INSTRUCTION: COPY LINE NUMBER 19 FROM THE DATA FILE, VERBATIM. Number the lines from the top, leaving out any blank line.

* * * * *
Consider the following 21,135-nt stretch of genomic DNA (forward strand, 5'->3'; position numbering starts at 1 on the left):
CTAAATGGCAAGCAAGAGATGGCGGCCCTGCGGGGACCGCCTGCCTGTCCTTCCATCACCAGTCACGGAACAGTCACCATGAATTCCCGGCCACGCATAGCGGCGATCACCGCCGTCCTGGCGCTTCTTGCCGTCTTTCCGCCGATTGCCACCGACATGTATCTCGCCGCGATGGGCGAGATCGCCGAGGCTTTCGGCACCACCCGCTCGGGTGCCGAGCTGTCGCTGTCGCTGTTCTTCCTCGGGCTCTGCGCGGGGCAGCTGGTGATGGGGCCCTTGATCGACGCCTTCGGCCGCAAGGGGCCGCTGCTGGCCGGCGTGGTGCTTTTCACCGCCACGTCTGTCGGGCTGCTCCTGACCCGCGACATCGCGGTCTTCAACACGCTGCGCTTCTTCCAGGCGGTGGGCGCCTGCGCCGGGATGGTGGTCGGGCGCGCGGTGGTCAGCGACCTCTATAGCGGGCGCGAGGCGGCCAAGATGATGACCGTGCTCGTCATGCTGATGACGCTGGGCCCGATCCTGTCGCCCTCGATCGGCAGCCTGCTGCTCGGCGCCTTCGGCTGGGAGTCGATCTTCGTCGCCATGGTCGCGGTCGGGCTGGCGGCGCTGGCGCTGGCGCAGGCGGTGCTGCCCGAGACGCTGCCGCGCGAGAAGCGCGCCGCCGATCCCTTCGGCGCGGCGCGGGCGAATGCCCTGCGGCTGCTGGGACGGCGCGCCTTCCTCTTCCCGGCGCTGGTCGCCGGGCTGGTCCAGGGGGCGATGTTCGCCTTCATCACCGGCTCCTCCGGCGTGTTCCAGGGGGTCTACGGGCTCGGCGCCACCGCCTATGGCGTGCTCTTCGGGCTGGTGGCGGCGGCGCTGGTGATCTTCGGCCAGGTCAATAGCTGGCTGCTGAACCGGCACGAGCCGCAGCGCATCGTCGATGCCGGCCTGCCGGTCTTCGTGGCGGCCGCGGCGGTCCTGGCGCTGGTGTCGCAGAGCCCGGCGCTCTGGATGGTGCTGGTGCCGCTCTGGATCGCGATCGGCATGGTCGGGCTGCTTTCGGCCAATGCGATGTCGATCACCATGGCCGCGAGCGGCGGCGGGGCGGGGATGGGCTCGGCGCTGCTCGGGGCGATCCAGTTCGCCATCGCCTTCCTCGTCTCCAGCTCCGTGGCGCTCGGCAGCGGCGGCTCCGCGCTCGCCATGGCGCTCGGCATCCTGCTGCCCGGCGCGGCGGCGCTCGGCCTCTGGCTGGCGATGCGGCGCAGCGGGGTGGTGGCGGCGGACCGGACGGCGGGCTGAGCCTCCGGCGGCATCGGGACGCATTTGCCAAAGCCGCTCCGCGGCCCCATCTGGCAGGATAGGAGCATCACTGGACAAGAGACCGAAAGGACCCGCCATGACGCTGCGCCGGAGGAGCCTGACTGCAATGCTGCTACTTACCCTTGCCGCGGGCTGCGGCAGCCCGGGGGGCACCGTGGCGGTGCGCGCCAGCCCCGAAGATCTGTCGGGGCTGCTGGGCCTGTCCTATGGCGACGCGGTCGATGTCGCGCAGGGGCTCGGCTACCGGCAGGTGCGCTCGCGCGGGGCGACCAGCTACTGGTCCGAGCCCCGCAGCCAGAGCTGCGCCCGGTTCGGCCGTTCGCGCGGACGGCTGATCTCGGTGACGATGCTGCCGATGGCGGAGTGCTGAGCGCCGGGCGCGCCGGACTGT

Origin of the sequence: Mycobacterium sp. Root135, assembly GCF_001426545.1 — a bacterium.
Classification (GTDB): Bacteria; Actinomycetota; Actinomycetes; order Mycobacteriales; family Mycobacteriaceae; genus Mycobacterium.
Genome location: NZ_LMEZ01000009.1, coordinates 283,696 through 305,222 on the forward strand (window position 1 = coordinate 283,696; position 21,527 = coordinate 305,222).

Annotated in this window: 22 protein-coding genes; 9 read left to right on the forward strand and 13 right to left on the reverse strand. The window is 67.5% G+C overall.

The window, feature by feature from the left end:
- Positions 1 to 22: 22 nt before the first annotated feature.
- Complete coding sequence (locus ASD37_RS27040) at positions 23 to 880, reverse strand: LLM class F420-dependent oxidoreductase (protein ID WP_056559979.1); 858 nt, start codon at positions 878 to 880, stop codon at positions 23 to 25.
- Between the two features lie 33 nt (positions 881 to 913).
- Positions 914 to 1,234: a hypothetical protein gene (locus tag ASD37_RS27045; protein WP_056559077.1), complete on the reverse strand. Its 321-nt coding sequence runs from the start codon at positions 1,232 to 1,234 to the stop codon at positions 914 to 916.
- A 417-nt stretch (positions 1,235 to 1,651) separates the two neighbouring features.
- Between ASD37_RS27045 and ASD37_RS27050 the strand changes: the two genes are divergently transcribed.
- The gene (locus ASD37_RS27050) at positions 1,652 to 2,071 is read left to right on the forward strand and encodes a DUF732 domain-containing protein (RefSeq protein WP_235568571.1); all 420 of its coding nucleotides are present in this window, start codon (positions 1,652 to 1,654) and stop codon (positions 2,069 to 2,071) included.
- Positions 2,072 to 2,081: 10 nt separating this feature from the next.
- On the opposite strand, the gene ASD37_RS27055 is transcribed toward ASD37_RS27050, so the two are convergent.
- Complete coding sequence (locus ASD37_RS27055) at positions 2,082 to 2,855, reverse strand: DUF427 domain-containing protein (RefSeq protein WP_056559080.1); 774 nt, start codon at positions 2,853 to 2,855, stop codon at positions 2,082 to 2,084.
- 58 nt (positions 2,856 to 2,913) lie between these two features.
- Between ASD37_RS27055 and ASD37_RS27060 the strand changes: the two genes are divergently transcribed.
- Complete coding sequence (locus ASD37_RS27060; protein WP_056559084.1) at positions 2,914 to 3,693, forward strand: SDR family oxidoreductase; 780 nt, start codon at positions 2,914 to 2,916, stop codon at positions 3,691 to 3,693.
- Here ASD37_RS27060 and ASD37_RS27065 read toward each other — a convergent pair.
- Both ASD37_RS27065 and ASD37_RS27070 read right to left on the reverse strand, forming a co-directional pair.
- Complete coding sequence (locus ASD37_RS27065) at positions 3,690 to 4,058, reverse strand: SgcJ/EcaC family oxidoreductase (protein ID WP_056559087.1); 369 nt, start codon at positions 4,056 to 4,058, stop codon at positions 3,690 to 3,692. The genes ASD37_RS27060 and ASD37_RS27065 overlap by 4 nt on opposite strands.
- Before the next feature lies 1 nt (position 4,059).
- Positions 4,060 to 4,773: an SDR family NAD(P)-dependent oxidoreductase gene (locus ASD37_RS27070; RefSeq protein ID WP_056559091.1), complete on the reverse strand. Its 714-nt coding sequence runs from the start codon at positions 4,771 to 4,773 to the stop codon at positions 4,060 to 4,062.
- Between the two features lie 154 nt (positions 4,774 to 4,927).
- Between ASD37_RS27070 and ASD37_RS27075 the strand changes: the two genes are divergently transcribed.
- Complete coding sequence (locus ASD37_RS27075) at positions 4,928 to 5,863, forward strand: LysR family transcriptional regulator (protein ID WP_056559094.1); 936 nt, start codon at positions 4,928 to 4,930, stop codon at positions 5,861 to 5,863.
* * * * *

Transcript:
- Between ASD37_RS27055 and ASD37_RS27060 the strand changes: the two genes are divergently transcribed.